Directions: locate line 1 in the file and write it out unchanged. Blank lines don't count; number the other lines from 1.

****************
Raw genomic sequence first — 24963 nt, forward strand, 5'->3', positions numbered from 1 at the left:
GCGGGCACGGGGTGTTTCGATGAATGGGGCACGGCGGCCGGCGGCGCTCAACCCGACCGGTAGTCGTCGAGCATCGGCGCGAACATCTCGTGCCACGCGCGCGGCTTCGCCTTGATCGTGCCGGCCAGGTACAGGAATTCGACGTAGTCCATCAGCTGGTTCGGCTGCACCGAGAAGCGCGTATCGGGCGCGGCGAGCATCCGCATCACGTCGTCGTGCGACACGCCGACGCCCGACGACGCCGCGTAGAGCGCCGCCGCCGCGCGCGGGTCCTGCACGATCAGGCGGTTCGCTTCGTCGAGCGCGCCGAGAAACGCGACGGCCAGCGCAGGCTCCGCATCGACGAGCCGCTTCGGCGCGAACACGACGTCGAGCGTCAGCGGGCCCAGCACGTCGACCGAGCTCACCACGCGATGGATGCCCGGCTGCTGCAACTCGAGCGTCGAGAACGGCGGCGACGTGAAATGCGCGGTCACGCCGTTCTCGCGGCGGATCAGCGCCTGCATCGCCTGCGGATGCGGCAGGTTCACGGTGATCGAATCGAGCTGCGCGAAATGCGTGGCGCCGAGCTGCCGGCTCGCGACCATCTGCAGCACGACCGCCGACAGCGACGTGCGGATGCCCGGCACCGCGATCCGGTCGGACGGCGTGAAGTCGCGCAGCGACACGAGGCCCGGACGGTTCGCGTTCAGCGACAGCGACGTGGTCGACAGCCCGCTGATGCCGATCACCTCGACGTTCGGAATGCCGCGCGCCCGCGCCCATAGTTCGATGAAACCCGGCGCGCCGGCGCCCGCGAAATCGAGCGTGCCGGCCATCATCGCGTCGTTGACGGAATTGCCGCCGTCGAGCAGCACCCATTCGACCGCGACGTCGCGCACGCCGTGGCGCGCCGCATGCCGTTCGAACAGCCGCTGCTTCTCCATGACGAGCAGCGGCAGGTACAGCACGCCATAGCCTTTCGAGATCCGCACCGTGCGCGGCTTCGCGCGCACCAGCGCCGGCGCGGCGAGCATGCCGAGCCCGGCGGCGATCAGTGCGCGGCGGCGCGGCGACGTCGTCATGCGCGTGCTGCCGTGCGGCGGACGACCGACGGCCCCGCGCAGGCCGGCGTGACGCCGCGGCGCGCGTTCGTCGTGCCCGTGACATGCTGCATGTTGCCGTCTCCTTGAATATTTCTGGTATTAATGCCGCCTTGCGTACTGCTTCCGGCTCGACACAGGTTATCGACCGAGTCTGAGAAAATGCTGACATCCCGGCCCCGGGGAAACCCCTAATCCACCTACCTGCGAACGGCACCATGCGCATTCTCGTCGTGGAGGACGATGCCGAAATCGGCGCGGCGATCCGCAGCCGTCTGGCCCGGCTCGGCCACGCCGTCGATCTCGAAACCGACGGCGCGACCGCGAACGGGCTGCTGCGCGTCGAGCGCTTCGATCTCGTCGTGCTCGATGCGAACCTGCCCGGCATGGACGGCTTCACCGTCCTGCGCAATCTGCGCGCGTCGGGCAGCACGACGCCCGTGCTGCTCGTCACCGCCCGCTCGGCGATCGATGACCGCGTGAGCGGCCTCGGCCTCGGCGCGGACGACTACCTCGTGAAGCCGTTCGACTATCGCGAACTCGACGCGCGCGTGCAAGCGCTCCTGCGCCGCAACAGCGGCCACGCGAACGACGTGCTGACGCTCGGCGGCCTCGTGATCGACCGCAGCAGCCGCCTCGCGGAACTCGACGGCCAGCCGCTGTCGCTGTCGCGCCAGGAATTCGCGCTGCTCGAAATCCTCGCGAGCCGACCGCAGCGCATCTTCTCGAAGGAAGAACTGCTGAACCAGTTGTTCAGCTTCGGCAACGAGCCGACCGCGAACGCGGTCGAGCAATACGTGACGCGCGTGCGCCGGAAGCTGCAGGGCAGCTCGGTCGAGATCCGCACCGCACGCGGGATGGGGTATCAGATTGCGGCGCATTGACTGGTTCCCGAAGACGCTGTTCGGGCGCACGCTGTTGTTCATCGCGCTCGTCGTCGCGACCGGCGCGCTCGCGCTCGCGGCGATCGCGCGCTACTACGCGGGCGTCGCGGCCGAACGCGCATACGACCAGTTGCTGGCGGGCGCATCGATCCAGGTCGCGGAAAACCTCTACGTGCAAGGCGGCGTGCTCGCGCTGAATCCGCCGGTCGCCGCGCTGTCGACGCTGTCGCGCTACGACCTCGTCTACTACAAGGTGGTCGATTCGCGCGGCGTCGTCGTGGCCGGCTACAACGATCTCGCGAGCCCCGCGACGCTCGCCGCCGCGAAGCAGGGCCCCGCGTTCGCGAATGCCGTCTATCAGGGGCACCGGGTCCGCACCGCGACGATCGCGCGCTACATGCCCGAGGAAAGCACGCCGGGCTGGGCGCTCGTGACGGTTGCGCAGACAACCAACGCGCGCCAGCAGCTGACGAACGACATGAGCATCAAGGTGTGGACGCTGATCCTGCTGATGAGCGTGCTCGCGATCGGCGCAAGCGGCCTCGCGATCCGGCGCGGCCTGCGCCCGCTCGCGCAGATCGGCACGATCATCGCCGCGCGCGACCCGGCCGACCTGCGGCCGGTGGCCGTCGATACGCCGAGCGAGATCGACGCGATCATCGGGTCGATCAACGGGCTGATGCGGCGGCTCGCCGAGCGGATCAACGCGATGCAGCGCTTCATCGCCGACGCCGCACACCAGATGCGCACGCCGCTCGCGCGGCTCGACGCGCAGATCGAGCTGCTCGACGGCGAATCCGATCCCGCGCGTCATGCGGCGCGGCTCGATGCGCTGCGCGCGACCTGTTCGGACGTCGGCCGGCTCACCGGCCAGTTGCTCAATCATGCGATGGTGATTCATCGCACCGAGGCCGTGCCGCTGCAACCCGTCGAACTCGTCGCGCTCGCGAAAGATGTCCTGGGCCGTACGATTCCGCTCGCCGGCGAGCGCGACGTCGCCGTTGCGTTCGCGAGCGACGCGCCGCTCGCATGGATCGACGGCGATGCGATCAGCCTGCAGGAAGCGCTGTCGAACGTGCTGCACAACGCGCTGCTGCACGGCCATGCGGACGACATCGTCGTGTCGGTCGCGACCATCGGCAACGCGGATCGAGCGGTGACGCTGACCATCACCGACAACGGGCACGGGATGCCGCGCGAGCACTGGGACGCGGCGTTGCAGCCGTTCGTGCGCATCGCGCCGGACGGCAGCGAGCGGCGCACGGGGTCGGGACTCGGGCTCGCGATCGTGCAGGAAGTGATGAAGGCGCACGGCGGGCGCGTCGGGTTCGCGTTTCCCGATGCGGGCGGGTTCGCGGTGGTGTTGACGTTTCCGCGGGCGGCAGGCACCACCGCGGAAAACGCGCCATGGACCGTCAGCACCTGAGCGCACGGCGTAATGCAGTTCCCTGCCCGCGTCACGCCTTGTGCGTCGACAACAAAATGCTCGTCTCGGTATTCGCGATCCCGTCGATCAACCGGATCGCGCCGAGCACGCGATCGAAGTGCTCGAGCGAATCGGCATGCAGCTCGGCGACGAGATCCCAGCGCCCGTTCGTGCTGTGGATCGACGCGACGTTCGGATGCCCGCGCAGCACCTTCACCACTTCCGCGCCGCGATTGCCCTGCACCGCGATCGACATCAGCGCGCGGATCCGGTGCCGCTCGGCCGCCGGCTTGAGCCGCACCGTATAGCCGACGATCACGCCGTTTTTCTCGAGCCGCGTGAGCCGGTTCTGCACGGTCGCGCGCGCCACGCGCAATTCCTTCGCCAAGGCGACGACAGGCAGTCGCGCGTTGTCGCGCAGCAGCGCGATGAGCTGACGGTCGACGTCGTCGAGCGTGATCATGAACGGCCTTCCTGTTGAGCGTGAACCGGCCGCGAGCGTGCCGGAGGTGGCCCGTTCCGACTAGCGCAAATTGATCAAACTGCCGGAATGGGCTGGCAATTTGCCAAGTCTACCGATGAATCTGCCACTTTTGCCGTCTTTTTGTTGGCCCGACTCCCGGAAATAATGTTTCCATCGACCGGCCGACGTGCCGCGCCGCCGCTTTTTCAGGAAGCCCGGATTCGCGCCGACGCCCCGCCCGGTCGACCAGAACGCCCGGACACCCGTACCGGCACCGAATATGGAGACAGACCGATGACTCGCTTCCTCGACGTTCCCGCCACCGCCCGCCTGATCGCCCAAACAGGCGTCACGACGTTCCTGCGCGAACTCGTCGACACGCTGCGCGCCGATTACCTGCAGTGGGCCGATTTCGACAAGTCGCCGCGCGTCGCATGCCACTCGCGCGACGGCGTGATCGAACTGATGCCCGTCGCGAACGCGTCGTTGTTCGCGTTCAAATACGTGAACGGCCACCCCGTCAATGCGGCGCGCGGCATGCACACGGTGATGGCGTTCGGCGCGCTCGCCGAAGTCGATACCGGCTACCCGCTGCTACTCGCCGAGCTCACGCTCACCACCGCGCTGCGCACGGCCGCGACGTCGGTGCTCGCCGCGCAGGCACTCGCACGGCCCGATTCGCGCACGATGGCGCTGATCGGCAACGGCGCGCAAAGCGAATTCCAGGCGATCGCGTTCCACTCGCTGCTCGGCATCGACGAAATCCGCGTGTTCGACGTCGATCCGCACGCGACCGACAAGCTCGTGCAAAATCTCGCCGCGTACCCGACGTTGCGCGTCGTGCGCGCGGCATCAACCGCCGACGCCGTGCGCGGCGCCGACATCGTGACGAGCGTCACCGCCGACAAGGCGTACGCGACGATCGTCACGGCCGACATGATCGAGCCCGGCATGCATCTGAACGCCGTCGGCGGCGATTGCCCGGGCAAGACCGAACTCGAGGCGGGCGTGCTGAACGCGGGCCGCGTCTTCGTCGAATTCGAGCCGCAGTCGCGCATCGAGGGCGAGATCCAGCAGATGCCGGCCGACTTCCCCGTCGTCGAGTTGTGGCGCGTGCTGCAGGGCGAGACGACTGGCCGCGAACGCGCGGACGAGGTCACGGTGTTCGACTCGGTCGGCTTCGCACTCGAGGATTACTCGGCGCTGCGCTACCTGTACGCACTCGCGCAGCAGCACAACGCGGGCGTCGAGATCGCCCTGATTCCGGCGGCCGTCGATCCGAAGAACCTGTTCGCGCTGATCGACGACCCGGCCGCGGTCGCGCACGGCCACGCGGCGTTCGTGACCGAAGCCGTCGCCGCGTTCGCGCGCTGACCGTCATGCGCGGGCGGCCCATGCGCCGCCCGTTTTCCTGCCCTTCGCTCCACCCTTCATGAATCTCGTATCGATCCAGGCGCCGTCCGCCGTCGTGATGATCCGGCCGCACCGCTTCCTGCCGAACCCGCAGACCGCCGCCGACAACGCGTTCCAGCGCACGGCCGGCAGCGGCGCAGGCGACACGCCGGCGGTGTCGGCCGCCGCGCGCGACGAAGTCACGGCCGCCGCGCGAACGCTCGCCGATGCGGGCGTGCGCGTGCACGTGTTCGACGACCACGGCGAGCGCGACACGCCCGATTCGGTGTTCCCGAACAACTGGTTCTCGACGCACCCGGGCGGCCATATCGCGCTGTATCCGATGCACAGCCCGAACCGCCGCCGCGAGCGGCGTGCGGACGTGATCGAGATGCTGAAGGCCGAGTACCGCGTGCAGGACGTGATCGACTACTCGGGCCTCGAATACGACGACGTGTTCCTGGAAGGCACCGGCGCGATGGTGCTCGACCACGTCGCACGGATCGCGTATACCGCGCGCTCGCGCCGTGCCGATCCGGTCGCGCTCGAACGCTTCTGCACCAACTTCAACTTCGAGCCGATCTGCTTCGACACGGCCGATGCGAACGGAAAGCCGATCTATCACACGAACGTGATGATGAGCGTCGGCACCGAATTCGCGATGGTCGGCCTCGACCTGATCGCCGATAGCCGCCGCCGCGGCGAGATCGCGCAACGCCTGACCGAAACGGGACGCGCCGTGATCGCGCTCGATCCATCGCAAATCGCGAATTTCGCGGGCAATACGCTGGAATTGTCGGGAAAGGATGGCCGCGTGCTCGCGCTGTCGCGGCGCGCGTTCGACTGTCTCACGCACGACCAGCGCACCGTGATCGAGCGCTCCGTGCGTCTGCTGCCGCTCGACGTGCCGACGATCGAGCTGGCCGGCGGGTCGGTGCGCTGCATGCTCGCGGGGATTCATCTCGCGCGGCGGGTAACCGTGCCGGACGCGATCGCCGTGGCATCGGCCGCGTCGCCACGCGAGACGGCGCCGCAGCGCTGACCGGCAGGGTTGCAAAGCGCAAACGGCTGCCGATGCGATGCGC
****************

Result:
Raw genomic sequence first — 24963 nt, forward strand, 5'->3', positions numbered from 1 at the left: